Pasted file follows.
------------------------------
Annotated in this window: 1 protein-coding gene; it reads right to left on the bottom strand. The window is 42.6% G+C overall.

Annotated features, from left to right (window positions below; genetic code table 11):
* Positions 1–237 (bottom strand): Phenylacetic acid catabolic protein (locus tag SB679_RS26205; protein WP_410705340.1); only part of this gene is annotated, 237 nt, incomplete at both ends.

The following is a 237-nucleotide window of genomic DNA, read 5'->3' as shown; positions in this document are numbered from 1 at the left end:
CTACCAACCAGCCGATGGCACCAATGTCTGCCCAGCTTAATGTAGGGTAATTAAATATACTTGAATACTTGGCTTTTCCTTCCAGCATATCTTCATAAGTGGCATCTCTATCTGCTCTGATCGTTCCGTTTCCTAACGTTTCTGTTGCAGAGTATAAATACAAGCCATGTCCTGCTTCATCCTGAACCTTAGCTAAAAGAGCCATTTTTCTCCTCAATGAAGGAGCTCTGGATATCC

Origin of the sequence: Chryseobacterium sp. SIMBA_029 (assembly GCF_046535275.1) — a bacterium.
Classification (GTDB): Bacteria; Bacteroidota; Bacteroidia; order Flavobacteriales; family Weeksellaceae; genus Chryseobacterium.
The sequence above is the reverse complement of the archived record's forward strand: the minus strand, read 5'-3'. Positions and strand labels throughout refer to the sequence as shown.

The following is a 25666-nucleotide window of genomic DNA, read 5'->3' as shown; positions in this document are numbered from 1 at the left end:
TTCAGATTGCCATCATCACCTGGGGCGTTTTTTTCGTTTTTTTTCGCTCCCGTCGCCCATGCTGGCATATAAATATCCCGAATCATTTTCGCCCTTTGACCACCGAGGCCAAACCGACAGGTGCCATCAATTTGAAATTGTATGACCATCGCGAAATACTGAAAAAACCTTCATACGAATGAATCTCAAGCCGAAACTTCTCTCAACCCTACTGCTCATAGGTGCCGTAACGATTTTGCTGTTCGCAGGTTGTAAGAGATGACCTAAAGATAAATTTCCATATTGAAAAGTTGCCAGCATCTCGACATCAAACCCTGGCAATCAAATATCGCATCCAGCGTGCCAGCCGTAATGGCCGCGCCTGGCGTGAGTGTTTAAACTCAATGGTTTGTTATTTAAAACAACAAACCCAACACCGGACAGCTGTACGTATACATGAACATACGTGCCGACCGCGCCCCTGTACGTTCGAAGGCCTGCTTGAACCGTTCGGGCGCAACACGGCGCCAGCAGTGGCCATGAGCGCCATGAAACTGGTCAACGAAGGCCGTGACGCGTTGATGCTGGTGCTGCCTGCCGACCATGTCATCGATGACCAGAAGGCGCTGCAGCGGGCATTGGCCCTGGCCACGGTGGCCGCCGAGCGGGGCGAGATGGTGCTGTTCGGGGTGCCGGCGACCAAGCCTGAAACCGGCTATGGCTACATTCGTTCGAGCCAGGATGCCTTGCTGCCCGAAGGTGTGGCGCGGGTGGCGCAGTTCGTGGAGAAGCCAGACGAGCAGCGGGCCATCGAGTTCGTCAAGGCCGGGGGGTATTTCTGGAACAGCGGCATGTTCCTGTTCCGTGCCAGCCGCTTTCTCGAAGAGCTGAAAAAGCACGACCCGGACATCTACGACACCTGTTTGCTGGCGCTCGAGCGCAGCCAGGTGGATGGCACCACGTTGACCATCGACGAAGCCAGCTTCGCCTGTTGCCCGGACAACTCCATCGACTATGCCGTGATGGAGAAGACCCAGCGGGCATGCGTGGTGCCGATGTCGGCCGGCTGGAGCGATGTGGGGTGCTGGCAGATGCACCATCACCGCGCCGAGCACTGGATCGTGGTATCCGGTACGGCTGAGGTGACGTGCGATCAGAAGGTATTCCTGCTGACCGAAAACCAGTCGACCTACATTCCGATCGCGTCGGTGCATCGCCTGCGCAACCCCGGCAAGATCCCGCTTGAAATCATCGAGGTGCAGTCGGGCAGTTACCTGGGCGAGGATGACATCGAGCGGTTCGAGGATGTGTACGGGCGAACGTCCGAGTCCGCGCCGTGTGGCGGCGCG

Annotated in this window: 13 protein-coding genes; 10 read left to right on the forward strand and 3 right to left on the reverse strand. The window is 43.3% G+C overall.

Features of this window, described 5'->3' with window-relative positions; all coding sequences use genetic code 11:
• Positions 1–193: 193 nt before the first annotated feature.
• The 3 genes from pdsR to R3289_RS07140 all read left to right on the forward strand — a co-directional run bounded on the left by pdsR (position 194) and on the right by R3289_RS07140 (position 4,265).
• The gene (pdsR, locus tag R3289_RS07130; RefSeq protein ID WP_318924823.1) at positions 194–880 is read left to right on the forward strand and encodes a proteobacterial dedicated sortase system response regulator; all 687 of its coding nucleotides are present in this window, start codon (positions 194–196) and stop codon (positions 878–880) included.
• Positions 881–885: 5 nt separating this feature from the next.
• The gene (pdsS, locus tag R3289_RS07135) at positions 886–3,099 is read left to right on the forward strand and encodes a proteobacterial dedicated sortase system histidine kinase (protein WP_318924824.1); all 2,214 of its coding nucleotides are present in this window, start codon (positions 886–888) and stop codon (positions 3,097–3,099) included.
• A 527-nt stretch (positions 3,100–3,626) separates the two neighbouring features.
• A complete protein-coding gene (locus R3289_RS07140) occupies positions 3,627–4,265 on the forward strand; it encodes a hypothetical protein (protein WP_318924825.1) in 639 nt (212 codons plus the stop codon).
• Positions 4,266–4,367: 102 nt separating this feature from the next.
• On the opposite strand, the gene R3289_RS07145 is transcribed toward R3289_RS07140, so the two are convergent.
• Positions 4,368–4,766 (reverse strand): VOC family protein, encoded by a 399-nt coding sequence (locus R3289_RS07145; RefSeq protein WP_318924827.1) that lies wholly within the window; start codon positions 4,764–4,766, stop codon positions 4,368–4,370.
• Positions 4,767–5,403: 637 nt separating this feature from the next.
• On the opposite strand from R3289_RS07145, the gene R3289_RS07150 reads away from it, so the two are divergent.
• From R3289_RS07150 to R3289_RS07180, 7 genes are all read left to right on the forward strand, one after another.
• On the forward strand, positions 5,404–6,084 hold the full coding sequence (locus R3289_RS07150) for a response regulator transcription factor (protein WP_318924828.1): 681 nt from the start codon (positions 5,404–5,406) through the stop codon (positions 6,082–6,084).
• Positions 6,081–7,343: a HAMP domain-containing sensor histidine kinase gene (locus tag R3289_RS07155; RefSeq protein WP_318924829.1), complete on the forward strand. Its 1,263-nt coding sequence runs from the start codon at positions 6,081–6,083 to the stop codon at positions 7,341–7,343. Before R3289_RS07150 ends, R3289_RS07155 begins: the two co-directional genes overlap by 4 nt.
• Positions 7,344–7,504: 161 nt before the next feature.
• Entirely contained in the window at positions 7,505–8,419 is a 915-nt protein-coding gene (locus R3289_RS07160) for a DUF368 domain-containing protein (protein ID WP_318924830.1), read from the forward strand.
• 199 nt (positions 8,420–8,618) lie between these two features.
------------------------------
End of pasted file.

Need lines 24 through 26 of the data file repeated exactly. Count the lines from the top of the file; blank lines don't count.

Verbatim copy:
• On the opposite strand from R3289_RS07145, the gene R3289_RS07150 reads away from it, so the two are divergent.
• From R3289_RS07150 to R3289_RS07180, 7 genes are all read left to right on the forward strand, one after another.
• On the forward strand, positions 5,404–6,084 hold the full coding sequence (locus R3289_RS07150) for a response regulator transcription factor (protein WP_318924828.1): 681 nt from the start codon (positions 5,404–5,406) through the stop codon (positions 6,082–6,084).